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Good evening,

I am currently solving an exercise : Let Xn be a sequence of independent random variables, each with the exponential distribution with rate $\frac{1}{\lambda}$. I want to prove the part : $\lim_{n \to \infty} \sup_n (\frac{X_n}{\log(n)}) \leq \frac{1}{\lambda}$ a.s.

I found $Pr(\frac{X_n}{\log(n)}\geq \alpha) = \frac{1}{n^{\alpha \lambda}}, \alpha >0$.

I used the Borel-Cantelli lemma with $\alpha > \frac{1}{\lambda}$ and the sum $\sum_{n \in \mathbb{N}} Pr(X_n \geq \alpha ln(n)) < + \infty$

In the end, I found $Pr(\frac{X_n}{\log(n)}\geq \alpha$ i.o$) = 0$ $=>\lim_{n \to \infty} \sup_n (\frac{X_n}{\log(n)}) \leq \alpha$ a.s.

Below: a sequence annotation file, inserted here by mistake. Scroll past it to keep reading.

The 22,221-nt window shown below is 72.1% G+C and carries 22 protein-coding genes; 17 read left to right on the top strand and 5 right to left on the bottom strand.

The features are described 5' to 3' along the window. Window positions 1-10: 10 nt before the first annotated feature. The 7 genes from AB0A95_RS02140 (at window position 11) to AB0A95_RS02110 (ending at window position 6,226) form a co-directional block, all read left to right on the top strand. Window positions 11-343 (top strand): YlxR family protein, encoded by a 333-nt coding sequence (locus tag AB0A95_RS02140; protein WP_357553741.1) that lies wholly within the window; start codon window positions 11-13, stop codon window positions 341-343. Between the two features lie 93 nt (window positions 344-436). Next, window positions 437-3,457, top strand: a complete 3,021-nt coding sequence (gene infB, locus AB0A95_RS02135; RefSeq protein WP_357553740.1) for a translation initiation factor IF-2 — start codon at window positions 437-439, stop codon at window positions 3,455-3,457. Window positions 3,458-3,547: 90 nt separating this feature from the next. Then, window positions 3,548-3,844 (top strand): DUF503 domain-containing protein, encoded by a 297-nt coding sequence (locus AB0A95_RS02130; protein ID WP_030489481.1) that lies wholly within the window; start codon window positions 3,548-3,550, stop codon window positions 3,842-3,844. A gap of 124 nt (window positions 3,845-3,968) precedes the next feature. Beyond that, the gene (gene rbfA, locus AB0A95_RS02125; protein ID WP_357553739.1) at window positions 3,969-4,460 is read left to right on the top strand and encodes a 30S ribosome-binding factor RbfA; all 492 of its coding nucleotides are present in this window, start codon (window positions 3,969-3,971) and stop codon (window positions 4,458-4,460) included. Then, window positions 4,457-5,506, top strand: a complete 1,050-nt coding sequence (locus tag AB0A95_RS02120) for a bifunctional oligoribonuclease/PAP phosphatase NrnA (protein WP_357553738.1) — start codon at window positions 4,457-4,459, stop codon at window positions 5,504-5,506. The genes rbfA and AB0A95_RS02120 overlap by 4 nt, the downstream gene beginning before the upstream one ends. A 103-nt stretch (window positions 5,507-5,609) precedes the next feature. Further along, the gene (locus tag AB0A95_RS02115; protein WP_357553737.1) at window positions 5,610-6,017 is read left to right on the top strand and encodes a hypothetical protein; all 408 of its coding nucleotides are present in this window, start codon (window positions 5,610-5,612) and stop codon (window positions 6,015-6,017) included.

How can I demonstrate that $\lim_{n \to \infty} \sup_n (\frac{X_n}{\log(n)}) \leq \frac{1}{\lambda}$ a.s. ?

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  • $\begingroup$ Do you mean $\limsup_{n\to\infty}$? "\limsup_{n\to\infty}"... $\endgroup$
    – d.k.o.
    Mar 7 '21 at 18:52
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First, for any $\alpha>0$, $$ \mathsf{P}(X_n>\alpha\ln n)=n^{-\alpha\lambda}. $$ The RHS is summable iff $\alpha>\lambda^{-1}$. Therefore, by the B-C lemma, $X_n>\ln n/\lambda$ i.o., but $X_n<(1+\epsilon)\ln n/\lambda$ ev. for any $\epsilon >0$. Thus, $\limsup_{n\to\infty}X_n/\ln n=1/\lambda$ a.s.

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